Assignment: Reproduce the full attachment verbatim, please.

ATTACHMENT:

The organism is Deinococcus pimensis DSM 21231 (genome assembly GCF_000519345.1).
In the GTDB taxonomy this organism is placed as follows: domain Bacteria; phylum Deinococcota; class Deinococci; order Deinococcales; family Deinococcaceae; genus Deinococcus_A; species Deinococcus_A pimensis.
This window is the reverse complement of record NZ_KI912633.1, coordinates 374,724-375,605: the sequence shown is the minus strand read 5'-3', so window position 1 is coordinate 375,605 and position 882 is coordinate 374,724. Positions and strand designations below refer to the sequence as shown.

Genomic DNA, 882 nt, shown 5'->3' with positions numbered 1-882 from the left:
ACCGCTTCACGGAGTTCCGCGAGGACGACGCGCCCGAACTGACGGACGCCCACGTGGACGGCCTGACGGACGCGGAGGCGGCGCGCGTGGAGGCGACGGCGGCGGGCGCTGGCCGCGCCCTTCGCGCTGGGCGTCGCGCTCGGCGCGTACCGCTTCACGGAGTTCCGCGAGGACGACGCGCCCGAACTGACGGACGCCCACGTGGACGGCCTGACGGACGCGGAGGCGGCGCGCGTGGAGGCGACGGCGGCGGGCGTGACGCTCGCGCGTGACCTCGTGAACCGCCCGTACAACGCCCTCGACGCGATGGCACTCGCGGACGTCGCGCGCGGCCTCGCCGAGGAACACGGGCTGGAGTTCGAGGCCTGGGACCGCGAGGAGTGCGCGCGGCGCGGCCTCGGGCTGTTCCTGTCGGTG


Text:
The organism is Deinococcus pimensis DSM 21231 (genome assembly GCF_000519345.1).
In the GTDB taxonomy this organism is placed as follows: domain Bacteria; phylum Deinococcota; class Deinococci; order Deinococcales; family Deinococcaceae; genus Deinococcus_A; species Deinococcus_A pimensis.
This window is the reverse complement of record NZ_KI912633.1, coordinates 374,724-375,605: the sequence shown is the minus strand read 5'-3', so window position 1 is coordinate 375,605 and position 882 is coordinate 374,724. Positions and strand designations below refer to the sequence as shown.

Genomic DNA, 882 nt, shown 5'->3' with positions numbered 1-882 from the left:
ACCGCTTCACGGAGTTCCGCGAGGACGACGCGCCCGAACTGACGGACGCCCACGTGGACGGCCTGACGGACGCGGAGGCGGCGCGCGTGGAGGCGACGGCGGCGGGCGCTGGCCGCGCCCTTCGCGCTGGGCGTCGCGCTCGGCGCGTACCGCTTCACGGAGTTCCGCGAGGACGACGCGCCCGAACTGACGGACGCCCACGTGGACGGCCTGACGGACGCGGAGGCGGCGCGCGTGGAGGCGACGGCGGCGGGCGTGACGCTCGCGCGTGACCTCGTGAACCGCCCGTACAACGCCCTCGACGCGATGGCACTCGCGGACGTCGCGCGCGGCCTCGCCGAGGAACACGGGCTGGAGTTCGAGGCCTGGGACCGCGAGGAGTGCGCGCGGCGCGGCCTCGGGCTGTTCCTGTCGGTG